The limb can be removed and converted to a compass microscope
using either of the three Lieberkuhn objectives and the stage forceps.
The accessories supplied with this microscope include six numbered objectives, a higher power objective, three objectives with a Lieberkuhn, a sub-stage light cone, a live-box, a brass wet slide, a stage mounting condenser, a fish-plate, a stage forceps, a glass tube for live objects, a selection of ivory slides with each having multiple specimens, a group of four large wood slides with opaque objects, a ivory talc box, and some ivory and glass stage inserts. The microscope has a sub-stage condenser on a sliding arm.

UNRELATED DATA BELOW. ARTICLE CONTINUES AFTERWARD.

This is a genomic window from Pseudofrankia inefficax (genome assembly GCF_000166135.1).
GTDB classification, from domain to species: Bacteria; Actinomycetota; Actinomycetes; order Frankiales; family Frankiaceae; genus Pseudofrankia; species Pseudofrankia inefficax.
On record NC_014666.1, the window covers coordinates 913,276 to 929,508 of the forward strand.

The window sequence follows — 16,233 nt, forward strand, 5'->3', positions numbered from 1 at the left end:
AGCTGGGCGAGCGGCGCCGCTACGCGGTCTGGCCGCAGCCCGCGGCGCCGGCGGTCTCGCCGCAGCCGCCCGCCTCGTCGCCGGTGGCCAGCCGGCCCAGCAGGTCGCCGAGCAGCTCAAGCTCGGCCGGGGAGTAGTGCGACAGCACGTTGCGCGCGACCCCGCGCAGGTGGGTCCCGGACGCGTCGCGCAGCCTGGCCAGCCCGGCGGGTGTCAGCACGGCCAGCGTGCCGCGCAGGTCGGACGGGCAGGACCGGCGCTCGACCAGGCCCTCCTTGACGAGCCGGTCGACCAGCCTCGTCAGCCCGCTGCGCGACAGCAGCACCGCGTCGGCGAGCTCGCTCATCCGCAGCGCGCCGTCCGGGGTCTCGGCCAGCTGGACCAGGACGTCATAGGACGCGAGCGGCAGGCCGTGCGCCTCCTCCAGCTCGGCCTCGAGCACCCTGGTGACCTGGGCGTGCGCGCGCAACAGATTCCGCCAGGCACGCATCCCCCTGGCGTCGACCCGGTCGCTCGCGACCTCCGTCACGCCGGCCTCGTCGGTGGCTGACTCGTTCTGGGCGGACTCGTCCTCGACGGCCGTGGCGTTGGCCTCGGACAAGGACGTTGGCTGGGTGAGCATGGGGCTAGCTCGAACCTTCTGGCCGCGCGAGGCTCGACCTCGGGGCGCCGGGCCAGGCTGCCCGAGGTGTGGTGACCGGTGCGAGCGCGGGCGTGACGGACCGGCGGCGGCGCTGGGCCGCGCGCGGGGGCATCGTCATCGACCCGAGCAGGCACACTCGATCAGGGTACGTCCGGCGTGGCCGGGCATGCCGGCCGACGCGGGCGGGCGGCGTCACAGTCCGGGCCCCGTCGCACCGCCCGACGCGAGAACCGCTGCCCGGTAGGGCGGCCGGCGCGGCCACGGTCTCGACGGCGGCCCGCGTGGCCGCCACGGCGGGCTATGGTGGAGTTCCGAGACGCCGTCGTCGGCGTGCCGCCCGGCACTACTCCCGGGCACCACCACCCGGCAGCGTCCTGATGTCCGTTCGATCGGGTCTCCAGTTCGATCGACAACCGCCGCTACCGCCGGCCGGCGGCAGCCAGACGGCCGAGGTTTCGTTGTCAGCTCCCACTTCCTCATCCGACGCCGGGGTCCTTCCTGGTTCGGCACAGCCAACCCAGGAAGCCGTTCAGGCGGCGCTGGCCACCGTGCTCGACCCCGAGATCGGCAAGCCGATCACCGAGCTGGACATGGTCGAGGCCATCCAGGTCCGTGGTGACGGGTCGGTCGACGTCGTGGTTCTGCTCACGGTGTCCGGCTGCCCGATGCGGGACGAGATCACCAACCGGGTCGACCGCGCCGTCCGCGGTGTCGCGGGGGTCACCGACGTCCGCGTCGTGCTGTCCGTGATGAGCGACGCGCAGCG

The microscope now known as the "Most Improved" model has its origin in the "Universal Compound Microscope" introduced by George Adams Jr. in the late 18th century and described in his 1787 publication, Essays on the Microscope. By the end of the century, the copyright to Adams' books and designs were purchased by the firm W. & S. Jones of London. They began, in 1798, the production of a microscope with a similar design, which they called the "Jones Most Improved Microscope". A folding tripod base from which rises a pillar terminating in a compass joint for inclination characterizes this design. Attached to the other end of the joint is a bar that holds the tube, stage, mirror, and sometimes a simple lens to serve as a condenser. The focusing mechanism consists of a rack embedded in the bar and pinion attached to the stage; this arrangement moves the stage in and out of focus. The mirror can also be positioned on the bar by sliding it up and down. The optics in this model usually consist of a double eye-lens and a field lens located within the body of the tube; the objectives are non-achromatic. This design became very popular and was produced by many other English opticians during the first part of the 19th century.